In coaching, I work with clients who for many and various reasons are having trouble with positive forward movement in their lives.  They feel “stuck,” and just can’t seem to accomplish the goals they set for themselves.  They desire positive change, but don’t seem to be able to bring their efforts to fruition.   That’s where the coaching relationship begins.

In a coaching relationship, we start by going through the process of clearly identifying the goal(s) that the client wants to reach or the change that the client desires to make.  This means the client has to get rid of ambiguous generalities and focus on the specifics of what she wants to accomplish and why she wants to accomplish it.  The client’s goal needs to be clearly defined so that she knows what she’s working towards and what can possibly keep her from being successful in her efforts.

A clearly defined goal creates a picture of the client’s desired end result, and how she plans to achieve that goal. Over the ensuing sessions, the client will return to that image and plan as a reminder of what her efforts and resources are working towards.  It will also help her make necessary decisions along the way – i.e., any decision that the client makes will either aide her progress or impede her progress in reaching her goal. In addition, the specifics of this goal will serve as a measuring stick to help the client know if she’s on track at different checkpoints throughout her journey and whether or not she needs to make necessary adjustments.

To clearly define a goal, there are some basic things to evaluate:

  1. Why do you want to achieve this goal?  In other words, how will your life change once you have obtained the desired result?  What will reaching this goal mean for you and for your lifestyle, now and in the future?  Are you working on this goal because you feel it’s important, or because someone else thinks it’s important for you to achieve?
  2. What are the resources that you will need to reach this goal?  What people, equipment, etc, do you have to have in order to make this happen?  In what quantities (dollars, time, etc) will you need these resources? How will you secure these necessary resources? When (at what points along the way) will you need the necessary resources?
  3. What obstacles can you identify that might keep you from achieving your goal?  What obstacles have affected your efforts in the past?  How did you handle those in the past?  Did a specific obstacle keep you from achieving this same goal in the past?  What are possible solutions to the current obstacles that you’ve identified?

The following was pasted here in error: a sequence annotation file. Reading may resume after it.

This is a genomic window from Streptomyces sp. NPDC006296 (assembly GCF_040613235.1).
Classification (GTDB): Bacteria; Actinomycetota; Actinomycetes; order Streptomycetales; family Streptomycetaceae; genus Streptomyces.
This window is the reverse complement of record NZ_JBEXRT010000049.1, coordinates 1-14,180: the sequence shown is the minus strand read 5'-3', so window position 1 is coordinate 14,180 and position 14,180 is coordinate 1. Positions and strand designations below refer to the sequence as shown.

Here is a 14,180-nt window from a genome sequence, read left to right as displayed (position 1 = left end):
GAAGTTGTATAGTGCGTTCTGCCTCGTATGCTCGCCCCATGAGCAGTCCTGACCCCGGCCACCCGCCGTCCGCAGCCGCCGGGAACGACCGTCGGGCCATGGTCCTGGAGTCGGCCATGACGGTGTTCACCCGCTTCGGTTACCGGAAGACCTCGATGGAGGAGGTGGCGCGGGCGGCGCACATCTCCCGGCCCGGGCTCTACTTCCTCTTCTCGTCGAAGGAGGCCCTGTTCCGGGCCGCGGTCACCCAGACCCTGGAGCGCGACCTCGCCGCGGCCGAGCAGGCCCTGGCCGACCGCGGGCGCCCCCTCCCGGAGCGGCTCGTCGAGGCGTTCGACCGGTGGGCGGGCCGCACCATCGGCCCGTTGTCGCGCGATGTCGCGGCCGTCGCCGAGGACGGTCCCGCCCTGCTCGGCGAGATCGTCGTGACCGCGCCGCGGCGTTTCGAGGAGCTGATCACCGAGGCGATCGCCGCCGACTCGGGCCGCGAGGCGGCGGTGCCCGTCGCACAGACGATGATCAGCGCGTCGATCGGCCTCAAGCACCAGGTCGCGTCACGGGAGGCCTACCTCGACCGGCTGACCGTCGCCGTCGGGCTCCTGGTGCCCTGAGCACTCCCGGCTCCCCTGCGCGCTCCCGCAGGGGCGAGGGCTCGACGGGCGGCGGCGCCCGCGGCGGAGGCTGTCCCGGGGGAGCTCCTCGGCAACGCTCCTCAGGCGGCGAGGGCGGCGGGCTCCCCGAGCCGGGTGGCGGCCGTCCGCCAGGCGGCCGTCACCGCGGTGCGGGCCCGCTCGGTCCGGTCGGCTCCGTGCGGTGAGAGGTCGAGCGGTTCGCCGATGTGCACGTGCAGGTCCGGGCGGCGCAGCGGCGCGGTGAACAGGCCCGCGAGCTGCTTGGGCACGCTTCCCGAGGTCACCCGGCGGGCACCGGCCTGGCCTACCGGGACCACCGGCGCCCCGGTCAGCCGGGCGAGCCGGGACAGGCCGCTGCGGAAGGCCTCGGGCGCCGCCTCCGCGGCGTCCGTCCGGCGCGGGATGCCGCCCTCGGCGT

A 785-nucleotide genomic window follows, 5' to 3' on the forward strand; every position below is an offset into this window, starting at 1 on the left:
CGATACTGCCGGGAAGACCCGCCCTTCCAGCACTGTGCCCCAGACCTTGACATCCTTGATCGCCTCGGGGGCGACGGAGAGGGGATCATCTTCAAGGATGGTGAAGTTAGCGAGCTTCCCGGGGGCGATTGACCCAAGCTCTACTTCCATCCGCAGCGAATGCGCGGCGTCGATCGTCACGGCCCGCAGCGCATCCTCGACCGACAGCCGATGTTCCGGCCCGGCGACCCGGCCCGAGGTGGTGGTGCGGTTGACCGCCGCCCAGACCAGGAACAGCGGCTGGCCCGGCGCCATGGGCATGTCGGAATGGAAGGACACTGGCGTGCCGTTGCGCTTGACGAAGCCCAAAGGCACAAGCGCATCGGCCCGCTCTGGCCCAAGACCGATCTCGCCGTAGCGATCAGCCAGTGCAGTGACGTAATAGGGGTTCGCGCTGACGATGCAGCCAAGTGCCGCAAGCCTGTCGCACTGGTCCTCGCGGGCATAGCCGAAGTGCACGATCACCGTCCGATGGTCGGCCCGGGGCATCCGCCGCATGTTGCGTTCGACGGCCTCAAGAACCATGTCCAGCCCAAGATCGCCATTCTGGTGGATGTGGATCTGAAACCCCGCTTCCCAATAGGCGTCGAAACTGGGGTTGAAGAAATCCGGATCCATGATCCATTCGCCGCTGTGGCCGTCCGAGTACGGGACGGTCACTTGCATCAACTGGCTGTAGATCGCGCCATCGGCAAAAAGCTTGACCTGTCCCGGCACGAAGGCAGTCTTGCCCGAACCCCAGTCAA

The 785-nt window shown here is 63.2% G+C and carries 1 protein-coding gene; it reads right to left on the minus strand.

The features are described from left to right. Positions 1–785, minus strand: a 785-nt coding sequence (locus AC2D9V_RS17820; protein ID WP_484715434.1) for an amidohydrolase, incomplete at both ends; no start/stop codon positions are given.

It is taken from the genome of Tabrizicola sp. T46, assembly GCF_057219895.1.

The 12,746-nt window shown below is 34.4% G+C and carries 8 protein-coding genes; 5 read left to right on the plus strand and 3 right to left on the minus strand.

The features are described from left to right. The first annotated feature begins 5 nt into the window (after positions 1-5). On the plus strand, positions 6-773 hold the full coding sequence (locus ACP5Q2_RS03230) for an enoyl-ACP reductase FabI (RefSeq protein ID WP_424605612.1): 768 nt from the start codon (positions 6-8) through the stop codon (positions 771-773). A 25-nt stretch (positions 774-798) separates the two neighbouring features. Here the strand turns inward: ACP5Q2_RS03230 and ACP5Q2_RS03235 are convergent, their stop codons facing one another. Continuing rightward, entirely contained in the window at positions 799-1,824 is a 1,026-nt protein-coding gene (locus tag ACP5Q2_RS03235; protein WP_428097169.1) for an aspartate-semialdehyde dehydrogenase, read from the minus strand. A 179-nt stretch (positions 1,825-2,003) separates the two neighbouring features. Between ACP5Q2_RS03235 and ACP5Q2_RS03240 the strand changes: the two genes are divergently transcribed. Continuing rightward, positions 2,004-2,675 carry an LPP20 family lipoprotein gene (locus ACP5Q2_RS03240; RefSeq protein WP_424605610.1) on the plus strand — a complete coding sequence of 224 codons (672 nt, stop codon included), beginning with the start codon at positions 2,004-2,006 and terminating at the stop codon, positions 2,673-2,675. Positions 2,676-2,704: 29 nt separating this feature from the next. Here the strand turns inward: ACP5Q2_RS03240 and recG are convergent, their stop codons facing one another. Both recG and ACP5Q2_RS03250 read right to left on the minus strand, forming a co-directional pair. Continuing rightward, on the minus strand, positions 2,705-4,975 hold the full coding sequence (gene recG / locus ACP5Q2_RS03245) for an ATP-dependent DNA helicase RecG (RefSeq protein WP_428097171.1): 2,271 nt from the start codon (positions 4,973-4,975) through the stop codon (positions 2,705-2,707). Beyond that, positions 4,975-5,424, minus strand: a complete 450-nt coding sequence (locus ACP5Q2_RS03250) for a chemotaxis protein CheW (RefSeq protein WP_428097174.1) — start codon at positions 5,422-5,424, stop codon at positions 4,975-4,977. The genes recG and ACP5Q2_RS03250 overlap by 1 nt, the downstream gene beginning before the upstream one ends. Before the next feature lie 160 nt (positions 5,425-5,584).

4. How will you reward yourself for reaching this goal?  How will you feel once you’ve reached this goal and how can you use this success to help you reach other goals?
  5. What is the first step that you can commit to doing, immediately, towards reaching your goal?  When will you start and complete that first step?

Studies show a direct correlation between how much writing is done about a specific goal and the percentage of success in obtaining that goal.  The more you think through everything that’s involved with a goal, the more likely you are to be successful in achieving it when you take the first step and start actively working towards it.  As not only humans, but also victims of our own need for immediate gratification, we tend to jump -head first- into the process of working towards a very generic goal. (That’s also a trick we use to avoid accountability, by the way.) We lack a formal action plan on how to achieve our goal because we haven’t done the necessary preliminary work – or rather the necessary “project planning”  – we needed to do to nail down our steps to success. The result is that when we hit the first or second obstacle, we leave the goal behind.  We haven’t thought about how we’ll keep ourselves on track or what we’ll do when we start feeling discouraged – so we’re unprepared and we tend to give up or postpone additional efforts.  Many times, due to our lack of proper planning about the goal, we cast it aside and then a year later bemoan the fact that it was yet another thing that we didn’t accomplish.

Goal setting and achievement is incredibly rewarding. It changes lives.  However, it isn’t easy….it involves very specific thought, very specific planning, and direct accountability.  If it was easy, more people would be successful at it. (Think failed New Year’s resolutions………)